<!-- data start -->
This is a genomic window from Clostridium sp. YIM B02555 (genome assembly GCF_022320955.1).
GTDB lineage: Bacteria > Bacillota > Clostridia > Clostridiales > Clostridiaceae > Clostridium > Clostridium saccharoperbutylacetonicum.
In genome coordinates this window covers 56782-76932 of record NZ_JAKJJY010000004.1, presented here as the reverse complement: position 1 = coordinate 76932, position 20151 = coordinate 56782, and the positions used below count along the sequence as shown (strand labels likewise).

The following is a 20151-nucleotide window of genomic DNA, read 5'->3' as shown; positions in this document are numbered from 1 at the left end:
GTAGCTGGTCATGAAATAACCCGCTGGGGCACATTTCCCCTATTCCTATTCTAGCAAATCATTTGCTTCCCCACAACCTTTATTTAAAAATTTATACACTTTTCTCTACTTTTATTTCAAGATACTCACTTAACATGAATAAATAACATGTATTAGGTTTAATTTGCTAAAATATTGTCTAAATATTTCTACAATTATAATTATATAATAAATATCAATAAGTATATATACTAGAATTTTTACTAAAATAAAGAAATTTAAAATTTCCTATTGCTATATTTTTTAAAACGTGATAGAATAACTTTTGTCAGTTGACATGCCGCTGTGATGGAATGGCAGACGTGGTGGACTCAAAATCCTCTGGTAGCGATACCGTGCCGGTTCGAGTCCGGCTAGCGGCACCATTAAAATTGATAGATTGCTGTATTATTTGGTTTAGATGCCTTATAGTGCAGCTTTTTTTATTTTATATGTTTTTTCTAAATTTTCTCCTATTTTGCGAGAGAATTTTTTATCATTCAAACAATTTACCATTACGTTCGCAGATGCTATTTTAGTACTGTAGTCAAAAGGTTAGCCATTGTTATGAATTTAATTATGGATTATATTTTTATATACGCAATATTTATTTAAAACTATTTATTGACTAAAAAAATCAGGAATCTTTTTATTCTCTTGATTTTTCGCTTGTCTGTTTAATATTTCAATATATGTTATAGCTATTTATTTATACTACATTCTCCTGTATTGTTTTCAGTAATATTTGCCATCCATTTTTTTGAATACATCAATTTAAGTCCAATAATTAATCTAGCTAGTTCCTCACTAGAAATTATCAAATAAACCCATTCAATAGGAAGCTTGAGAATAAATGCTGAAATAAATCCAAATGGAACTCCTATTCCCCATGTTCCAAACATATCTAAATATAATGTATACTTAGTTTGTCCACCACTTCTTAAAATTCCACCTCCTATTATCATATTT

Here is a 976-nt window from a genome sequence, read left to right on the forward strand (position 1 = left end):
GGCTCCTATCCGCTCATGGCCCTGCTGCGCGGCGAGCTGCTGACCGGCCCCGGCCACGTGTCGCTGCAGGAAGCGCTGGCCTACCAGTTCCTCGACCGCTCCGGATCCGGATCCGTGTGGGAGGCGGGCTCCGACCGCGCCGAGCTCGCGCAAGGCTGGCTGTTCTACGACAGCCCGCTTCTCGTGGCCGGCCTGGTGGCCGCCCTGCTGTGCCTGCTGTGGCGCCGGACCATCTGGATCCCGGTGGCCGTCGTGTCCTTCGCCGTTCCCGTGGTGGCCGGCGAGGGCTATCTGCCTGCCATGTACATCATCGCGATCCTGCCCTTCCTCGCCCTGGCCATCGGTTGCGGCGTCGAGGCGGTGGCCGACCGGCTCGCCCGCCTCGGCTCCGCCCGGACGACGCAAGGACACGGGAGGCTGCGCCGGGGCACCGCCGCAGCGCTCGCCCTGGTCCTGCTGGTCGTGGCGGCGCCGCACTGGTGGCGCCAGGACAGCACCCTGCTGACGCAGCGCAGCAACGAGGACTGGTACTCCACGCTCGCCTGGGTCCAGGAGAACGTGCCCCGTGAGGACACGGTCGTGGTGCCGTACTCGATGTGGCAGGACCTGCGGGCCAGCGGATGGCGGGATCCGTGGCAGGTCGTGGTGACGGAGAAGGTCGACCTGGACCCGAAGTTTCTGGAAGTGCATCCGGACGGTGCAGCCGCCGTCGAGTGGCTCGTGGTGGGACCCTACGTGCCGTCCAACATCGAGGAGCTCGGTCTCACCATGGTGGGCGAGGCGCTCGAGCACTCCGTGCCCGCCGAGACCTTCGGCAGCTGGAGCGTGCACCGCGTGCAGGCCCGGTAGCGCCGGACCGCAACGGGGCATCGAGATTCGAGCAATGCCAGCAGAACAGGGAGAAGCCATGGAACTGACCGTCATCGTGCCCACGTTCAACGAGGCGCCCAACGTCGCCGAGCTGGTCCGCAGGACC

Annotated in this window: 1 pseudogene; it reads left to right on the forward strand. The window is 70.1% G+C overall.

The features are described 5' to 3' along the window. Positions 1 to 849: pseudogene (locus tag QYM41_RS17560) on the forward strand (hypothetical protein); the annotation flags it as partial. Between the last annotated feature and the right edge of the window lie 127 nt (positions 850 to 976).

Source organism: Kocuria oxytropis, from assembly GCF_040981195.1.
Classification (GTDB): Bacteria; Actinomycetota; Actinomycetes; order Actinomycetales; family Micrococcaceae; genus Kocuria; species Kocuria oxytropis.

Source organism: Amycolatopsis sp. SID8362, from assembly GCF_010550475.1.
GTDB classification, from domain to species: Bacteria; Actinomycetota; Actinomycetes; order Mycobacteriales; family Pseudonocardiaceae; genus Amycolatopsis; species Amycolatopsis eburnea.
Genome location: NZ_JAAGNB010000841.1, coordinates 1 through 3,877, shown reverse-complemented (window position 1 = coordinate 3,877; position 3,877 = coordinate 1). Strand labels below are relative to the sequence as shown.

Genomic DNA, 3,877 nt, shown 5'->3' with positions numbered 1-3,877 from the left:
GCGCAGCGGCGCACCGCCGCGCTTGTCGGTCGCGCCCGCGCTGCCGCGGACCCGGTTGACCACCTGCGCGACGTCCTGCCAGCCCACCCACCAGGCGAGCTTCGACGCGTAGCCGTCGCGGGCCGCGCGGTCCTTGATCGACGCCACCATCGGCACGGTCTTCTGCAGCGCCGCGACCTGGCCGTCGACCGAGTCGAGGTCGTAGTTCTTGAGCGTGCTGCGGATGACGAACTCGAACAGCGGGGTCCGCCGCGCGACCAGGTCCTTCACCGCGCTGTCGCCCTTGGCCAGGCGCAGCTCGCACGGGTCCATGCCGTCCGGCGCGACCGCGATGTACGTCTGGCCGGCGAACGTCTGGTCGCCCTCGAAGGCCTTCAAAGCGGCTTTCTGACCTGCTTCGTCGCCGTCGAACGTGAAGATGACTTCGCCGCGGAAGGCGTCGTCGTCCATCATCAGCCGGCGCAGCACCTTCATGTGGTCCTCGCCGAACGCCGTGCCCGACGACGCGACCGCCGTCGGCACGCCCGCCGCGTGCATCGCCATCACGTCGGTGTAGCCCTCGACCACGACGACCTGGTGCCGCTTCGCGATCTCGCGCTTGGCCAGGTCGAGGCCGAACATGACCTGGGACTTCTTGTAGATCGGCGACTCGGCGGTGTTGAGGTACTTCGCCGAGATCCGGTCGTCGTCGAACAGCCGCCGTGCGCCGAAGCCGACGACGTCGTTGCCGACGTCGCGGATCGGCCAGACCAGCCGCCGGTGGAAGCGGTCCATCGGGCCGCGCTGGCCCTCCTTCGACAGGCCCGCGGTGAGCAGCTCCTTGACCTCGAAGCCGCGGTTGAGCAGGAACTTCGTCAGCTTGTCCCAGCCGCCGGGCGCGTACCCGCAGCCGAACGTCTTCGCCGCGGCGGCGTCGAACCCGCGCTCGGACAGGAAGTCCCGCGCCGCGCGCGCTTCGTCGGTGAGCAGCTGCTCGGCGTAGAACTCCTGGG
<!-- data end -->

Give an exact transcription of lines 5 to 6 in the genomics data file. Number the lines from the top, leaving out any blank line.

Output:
GTAGCTGGTCATGAAATAACCCGCTGGGGCACATTTCCCCTATTCCTATTCTAGCAAATCATTTGCTTCCCCACAACCTTTATTTAAAAATTTATACACTTTTCTCTACTTTTATTTCAAGATACTCACTTAACATGAATAAATAACATGTATTAGGTTTAATTTGCTAAAATATTGTCTAAATATTTCTACAATTATAATTATATAATAAATATCAATAAGTATATATACTAGAATTTTTACTAAAATAAAGAAATTTAAAATTTCCTATTGCTATATTTTTTAAAACGTGATAGAATAACTTTTGTCAGTTGACATGCCGCTGTGATGGAATGGCAGACGTGGTGGACTCAAAATCCTCTGGTAGCGATACCGTGCCGGTTCGAGTCCGGCTAGCGGCACCATTAAAATTGATAGATTGCTGTATTATTTGGTTTAGATGCCTTATAGTGCAGCTTTTTTTATTTTATATGTTTTTTCTAAATTTTCTCCTATTTTGCGAGAGAATTTTTTATCATTCAAACAATTTACCATTACGTTCGCAGATGCTATTTTAGTACTGTAGTCAAAAGGTTAGCCATTGTTATGAATTTAATTATGGATTATATTTTTATATACGCAATATTTATTTAAAACTATTTATTGACTAAAAAAATCAGGAATCTTTTTATTCTCTTGATTTTTCGCTTGTCTGTTTAATATTTCAATATATGTTATAGCTATTTATTTATACTACATTCTCCTGTATTGTTTTCAGTAATATTTGCCATCCATTTTTTTGAATACATCAATTTAAGTCCAATAATTAATCTAGCTAGTTCCTCACTAGAAATTATCAAATAAACCCATTCAATAGGAAGCTTGAGAATAAATGCTGAAATAAATCCAAATGGAACTCCTATTCCCCATGTTCCAAACATATCTAAATATAATGTATACTTAGTTTGTCCACCACTTCTTAAAATTCCACCTCCTATTATCATATTT

Here is a 976-nt window from a genome sequence, read left to right on the forward strand (position 1 = left end):